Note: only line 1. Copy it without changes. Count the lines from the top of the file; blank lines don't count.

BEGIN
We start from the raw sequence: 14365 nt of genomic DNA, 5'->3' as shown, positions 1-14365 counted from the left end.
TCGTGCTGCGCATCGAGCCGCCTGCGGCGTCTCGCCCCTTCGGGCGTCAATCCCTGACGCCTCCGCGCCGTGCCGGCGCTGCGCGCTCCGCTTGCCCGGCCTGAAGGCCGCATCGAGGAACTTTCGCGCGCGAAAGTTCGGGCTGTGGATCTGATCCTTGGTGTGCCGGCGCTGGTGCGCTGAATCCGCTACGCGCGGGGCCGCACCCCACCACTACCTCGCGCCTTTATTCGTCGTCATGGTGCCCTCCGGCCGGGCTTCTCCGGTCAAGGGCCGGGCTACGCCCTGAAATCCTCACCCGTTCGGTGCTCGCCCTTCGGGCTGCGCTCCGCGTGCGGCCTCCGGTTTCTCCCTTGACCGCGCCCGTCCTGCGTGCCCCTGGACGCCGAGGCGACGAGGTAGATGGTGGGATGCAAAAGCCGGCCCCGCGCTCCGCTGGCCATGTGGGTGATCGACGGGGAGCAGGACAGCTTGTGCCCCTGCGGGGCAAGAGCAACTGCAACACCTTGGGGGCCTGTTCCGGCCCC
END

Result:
We start from the raw sequence: 14365 nt of genomic DNA, 5'->3' as shown, positions 1-14365 counted from the left end.